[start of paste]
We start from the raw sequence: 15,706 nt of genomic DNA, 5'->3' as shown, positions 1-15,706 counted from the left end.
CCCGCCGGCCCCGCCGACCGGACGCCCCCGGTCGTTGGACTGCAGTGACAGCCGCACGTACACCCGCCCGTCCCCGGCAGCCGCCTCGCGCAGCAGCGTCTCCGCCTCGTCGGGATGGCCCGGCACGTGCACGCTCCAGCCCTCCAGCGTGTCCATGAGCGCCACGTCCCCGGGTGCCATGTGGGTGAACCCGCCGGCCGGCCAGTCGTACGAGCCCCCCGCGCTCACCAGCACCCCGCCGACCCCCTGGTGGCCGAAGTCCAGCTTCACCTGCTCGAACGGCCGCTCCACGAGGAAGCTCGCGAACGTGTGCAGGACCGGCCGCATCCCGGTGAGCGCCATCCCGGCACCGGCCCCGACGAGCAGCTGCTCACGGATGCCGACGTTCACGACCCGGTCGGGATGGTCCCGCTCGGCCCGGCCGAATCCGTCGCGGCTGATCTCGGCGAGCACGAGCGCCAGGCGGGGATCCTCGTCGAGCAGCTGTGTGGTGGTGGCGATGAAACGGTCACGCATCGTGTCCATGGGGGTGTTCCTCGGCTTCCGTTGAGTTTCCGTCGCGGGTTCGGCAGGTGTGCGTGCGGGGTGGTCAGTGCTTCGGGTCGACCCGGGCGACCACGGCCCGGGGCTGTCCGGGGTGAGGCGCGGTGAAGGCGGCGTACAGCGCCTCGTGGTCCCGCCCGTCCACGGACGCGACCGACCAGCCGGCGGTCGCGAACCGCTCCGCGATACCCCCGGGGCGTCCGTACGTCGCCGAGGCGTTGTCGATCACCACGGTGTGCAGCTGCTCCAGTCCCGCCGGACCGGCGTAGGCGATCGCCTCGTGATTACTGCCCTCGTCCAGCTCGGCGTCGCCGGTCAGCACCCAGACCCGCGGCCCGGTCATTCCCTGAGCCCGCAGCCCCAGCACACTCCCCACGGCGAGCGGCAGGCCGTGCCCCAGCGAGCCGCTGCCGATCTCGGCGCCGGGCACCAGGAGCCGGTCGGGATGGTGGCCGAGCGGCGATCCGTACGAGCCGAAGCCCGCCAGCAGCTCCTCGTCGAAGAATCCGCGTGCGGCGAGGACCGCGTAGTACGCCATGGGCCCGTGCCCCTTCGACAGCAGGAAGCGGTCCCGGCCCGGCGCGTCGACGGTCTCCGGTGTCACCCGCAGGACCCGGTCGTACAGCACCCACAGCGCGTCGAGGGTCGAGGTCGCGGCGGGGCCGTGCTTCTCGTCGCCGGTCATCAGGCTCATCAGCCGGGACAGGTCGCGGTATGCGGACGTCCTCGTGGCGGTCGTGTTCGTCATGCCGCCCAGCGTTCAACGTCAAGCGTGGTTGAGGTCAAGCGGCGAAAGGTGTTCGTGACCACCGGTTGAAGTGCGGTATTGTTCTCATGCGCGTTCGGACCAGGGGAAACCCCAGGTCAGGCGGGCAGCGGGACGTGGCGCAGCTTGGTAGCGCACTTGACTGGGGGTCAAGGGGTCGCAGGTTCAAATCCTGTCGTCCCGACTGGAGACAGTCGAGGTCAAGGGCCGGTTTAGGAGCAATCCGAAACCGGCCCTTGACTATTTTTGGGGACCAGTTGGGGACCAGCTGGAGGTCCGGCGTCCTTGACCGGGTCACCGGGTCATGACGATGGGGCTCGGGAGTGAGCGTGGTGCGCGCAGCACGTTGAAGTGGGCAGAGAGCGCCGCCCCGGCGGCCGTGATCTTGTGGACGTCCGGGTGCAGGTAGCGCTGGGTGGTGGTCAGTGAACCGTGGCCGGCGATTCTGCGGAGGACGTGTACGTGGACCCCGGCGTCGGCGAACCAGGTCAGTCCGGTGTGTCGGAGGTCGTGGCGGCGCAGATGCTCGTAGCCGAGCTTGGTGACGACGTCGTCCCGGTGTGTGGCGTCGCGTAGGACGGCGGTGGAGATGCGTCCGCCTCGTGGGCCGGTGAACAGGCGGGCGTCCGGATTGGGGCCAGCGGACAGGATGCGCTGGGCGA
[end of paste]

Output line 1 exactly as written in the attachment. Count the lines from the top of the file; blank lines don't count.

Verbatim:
We start from the raw sequence: 15,706 nt of genomic DNA, 5'->3' as shown, positions 1-15,706 counted from the left end.